International Climate Talks Begin In Paris Amid Shadow Of Terror Attacks Representatives of nearly 200 countries are in Paris looking to confront a more insidious threat: the rise in global temperatures. Security is tight after terror attacks there earlier this month.
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International Climate Talks Begin In Paris Amid Shadow Of Terror Attacks

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International Climate Talks Begin In Paris Amid Shadow Of Terror Attacks

International Climate Talks Begin In Paris Amid Shadow Of Terror Attacks

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LINDA WERTHEIMER, HOST:

International climate talks are underway in Paris this morning. Representatives of nearly 200 countries have gathered there in the shadow of this month's terror attacks. They're looking to confront a more insidious threat, the rise of global temperatures. President Obama arrived in Paris last night and addressed the climate talks today.

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PRESIDENT BARACK OBAMA: To say that the United States of America not only recognizes our role in creating this problem; we embrace our responsibility to do something about it.

WERTHEIMER: NPR's Scott Horsley is traveling with the president and joins us now from Paris. Good morning, Scott.

SCOTT HORSLEY, BYLINE: Good morning, Linda.

WERTHEIMER: So Scott, Obama began his day by meeting privately with Chinese President Xi Jingping in a summit devoted to global warming. These two men are very important.

HORSLEY: They are, Linda. China and the U.S. rank 1 and 2 in the carbon pollution that's associated with climate change. So any government effort to rein in those heat-trapping gases has to pass through Washington and Beijing. It was a year ago these two presidents announced their own ambitious plans to cut carbon pollution. That helped set the table for other countries to follow. And by meeting with Xi this morning, the White House hopes to send a signal to other summit participants. Here's some of what the president had to say.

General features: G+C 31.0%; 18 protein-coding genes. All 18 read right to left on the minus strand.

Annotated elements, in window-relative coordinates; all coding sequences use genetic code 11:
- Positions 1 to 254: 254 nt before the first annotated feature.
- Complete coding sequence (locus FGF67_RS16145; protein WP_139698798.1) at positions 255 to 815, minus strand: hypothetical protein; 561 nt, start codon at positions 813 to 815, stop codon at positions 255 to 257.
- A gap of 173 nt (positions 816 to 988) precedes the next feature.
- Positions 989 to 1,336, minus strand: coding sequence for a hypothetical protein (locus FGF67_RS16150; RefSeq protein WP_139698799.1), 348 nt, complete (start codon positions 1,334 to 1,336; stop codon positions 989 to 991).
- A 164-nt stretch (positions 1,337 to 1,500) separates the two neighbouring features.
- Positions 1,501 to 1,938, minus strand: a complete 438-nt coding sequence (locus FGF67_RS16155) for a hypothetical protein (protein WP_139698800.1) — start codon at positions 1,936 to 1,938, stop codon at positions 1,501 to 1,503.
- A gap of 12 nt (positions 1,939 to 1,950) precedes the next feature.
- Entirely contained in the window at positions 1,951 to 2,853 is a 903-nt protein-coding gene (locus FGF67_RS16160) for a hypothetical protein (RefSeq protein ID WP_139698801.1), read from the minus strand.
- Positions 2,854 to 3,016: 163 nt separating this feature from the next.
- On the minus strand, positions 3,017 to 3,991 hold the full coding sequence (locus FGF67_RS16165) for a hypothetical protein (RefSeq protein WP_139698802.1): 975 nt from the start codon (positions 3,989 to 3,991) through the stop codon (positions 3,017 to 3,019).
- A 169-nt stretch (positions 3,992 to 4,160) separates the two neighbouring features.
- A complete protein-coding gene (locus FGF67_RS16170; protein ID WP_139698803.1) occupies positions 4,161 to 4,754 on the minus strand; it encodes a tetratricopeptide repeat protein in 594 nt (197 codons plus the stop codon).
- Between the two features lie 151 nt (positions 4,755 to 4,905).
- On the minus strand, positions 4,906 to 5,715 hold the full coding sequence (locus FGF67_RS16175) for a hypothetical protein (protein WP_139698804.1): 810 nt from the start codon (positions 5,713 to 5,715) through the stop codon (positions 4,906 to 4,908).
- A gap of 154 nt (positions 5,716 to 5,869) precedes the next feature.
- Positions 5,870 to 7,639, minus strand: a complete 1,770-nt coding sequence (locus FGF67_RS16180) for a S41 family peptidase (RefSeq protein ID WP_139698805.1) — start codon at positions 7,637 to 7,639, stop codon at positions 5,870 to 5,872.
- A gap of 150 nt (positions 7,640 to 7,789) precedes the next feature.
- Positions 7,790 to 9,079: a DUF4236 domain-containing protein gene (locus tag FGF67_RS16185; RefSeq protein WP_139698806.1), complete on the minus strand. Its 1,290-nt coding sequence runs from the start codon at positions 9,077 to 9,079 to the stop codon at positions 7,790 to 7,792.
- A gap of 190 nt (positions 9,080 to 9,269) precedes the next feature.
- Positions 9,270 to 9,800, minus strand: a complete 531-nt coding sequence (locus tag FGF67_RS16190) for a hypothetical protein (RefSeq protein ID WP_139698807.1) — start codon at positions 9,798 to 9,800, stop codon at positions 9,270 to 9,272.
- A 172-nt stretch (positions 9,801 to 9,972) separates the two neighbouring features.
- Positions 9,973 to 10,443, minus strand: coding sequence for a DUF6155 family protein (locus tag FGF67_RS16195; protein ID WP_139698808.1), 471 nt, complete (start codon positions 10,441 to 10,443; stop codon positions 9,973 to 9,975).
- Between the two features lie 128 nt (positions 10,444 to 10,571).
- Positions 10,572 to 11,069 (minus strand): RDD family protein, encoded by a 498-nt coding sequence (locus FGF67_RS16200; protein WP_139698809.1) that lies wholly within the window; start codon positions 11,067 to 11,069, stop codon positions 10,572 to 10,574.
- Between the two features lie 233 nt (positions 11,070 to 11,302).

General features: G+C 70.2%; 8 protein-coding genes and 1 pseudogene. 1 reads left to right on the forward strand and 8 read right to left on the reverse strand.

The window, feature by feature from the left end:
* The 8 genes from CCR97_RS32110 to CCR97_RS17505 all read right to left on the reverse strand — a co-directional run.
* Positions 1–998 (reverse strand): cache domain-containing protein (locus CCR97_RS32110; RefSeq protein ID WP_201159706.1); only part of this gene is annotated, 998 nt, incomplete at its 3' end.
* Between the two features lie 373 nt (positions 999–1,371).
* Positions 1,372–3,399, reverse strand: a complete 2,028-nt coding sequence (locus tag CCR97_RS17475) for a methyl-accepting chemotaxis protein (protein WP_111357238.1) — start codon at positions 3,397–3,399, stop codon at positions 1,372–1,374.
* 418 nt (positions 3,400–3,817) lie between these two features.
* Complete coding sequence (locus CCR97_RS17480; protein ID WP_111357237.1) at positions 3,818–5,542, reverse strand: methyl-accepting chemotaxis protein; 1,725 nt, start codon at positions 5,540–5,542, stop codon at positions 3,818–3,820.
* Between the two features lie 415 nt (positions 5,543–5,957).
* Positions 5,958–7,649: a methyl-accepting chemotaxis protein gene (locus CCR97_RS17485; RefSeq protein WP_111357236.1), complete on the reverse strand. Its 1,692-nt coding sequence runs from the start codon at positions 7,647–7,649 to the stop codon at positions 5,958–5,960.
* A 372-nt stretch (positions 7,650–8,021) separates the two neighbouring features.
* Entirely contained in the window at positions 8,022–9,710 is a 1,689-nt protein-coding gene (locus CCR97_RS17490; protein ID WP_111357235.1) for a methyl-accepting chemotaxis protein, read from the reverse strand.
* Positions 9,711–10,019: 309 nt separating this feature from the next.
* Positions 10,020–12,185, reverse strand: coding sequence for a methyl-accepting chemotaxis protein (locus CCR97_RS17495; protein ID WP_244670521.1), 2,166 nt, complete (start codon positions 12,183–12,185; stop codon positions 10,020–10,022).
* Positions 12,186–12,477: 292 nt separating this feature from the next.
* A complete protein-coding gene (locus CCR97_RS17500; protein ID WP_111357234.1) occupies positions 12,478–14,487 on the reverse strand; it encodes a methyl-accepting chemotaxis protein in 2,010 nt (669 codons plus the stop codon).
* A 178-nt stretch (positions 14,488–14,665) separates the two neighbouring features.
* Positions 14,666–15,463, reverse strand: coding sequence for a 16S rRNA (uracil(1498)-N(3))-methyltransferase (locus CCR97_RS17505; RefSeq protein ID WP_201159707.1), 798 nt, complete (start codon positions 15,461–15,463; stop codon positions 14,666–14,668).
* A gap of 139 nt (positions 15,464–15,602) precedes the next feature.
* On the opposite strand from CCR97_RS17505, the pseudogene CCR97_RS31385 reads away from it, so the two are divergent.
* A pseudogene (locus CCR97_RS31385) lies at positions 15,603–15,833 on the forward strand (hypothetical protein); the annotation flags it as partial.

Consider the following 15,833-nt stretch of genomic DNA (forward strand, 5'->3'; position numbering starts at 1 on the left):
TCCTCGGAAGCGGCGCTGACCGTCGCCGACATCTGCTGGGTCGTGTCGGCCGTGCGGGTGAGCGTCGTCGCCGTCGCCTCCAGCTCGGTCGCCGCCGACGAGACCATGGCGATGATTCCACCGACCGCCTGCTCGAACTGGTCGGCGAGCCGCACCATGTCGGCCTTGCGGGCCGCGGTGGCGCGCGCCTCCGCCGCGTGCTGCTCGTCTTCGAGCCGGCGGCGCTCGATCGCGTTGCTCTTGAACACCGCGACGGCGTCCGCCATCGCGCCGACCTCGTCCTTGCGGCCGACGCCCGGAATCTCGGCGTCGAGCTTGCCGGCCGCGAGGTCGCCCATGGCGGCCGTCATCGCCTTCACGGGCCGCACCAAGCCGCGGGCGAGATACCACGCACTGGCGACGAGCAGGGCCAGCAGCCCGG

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OBAMA: The two largest economies in the world and the two largest carbon emitters. We have both determined that it is our responsibility to take action.

HORSLEY: Already, countries responsible for some 90 percent of the world's carbon emissions have pledged steps to dial back those greenhouse gases. But climate scientists say even if all those pledges are met, it won't be enough to check the most dangerous impacts of climate change. That will require even deeper cuts in the future.

WERTHEIMER: We're also seeing promises today from both governments and the private sector to put more money into alternative energy.

HORSLEY: That's right, Linda. One of the big challenges is how do you rein in carbon pollution while still providing the kind of energy that advanced economies have grown accustomed to and that developing countries would like to have? One possible answer is to develop more clean energy technology. So today, Bill Gates and other private-sector backers are announcing plans to boost their investment in trying to find that kind of clean energy breakthrough. What's more, the U.S. and other governments are pledging to double their R and D budgets over the next five years. Though in the case of the U.S., it's not clear where that extra $5 billion a year would come from.

WERTHEIMER: Presumably, that's a very big question because President Obama is still facing considerable opposition to his climate initiatives back here, isn't he?

HORSLEY: He is. Just yesterday, Senate Republican Leader Mitch McConnell published an op-ed in The Washington Post reiterating his objections to the president's carbon crackdown. Of course, McConnell represents Kentucky, a big coal-producing state. So even as the president tries to forge an international climate agreement, there's still a lot disagreement back home.

WERTHEIMER: Finally, Scott, the focus this week is on climate. But of course, the Paris terror attacks cannot be far from anyone's mind. What can you tell us about that?

HORSLEY: Linda, the president's first stop here in Paris was the Bataclan concert hall that was the scene of the bloodiest of the November 13th attacks. He and French President Hollande met there. They placed flowers on a memorial outside the darkened concert hall. These two leaders also have a working dinner tonight, at which they're expected to continue the conversation they began in Washington about how to step up the military campaign against the ISIS terror group behind the Paris attacks.

WERTHEIMER: NPR's White House correspondent is traveling with President Obama in Paris. Scott Horsley, thank you.

HORSLEY: My pleasure, Linda.

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